Who Is This Porn Addiction Quiz For?

Below is a list of questions that relate to behaviors common among people who may be using pornography in an unhealthy way. Please read each question carefully, and indicate how often you have experienced the same or similar feelings or habits in the past few months to see where you fall on the spectrum.

To learn more about the problematic use of pornography read our comprehensive article, Tell Me Everything I Need to Know About Porn Addiction.

How Accurate Is It?

This quiz is NOT a diagnostic tool. Mental health disorders can only be diagnosed by a licensed mental health professional or doctor.

Psycom believes assessments can be a valuable first step toward getting treatment. All too often people stop short of seeking help out of fear their concerns aren’t legitimate or severe enough to warrant professional intervention.

Your privacy is important to us. All results are completely anonymous.

Do you spend a lot of time thinking about pornography?
Is a porn site listed as one of your most frequently visited sites on your phone?
Have you ever tried to cut back on how much porn you consume?
Do you ever lose track of time while you're watching porn?
Do you ever feel restless or irritable when you try to cut back on porn?
Have you ever lied about how much porn you actually watch?
Has pornography ever interfered with your work, school, or relationships?
Do you continue to watch/look at porn even when it has had negative consequences on your relationships or your work?
Have you ever done anything illegal to access porn?
Do you ever feel guilty, sad, or anxious about watching/looking at porn?

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Porn Addiction FAQs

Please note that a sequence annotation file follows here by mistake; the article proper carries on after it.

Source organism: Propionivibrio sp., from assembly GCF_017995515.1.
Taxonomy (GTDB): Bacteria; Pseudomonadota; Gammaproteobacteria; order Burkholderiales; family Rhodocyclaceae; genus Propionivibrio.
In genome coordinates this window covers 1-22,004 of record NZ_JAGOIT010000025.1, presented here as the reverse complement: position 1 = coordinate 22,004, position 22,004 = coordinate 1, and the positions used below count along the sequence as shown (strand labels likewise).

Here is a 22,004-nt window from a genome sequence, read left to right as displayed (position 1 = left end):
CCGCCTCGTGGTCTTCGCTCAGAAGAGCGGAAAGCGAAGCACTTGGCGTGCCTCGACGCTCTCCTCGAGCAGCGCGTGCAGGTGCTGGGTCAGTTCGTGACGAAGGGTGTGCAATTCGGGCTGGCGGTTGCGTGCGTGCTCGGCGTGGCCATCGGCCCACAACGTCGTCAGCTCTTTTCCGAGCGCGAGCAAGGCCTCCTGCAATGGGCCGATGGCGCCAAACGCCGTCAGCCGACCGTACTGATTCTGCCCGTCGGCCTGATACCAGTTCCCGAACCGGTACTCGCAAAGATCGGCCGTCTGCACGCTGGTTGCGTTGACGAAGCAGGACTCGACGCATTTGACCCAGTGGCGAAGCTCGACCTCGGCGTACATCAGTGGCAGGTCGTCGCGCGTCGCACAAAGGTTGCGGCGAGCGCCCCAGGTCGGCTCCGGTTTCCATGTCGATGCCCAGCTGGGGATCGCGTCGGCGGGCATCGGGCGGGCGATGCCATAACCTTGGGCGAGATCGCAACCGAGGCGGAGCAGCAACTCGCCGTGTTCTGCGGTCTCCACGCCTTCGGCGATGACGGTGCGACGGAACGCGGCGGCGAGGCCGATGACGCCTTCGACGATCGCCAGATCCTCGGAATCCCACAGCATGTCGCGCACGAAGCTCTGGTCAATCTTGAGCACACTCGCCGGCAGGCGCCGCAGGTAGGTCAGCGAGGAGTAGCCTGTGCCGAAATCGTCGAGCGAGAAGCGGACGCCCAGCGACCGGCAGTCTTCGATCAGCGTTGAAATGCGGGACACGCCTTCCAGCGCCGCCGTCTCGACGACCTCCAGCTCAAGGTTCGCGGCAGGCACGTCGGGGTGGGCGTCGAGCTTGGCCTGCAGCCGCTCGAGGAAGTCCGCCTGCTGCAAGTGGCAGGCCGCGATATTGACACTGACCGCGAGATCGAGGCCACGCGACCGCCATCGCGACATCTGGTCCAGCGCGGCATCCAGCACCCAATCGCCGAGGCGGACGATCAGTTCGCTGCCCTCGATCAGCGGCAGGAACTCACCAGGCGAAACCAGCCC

How do you know if you have a porn addiction?

To have a porn addiction, you need to meet three criteria: compulsion, an inability to control your compulsion, and the knowledge that it can hurt you or your relationships with others, says Michael McGee, MD, staff psychiatrist at Atascadero State Hospital in San Luis Obispo, California. “With a porn addiction, you simply can’t stop yourself even though you want to,” he says.

An individual with a porn addiction will continue engaging with porn even though they know there will be adverse consequences such as a damaged relationship with their significant other. “And even though there are consequences because of excessive engagement with porn addiction, the person is unable to stop,” Dr. McGee says.

How common is porn addiction?

Exact numbers for pornography addiction aren’t available, but it's well known that the use of pornography is extremely common. “There is almost no man who has never used porn,” says Michael McGee, MD, staff psychiatrist at Atascadero State Hospital in San Luis Obispo, California. Overall, it is estimated that 50 to 99 percent of men and 30 to 86 percent of women consume porn. And the Internet makes adult content easier than ever to access—and become addicted to—since the Web offers affordability, anonymity, and accessibility.1,2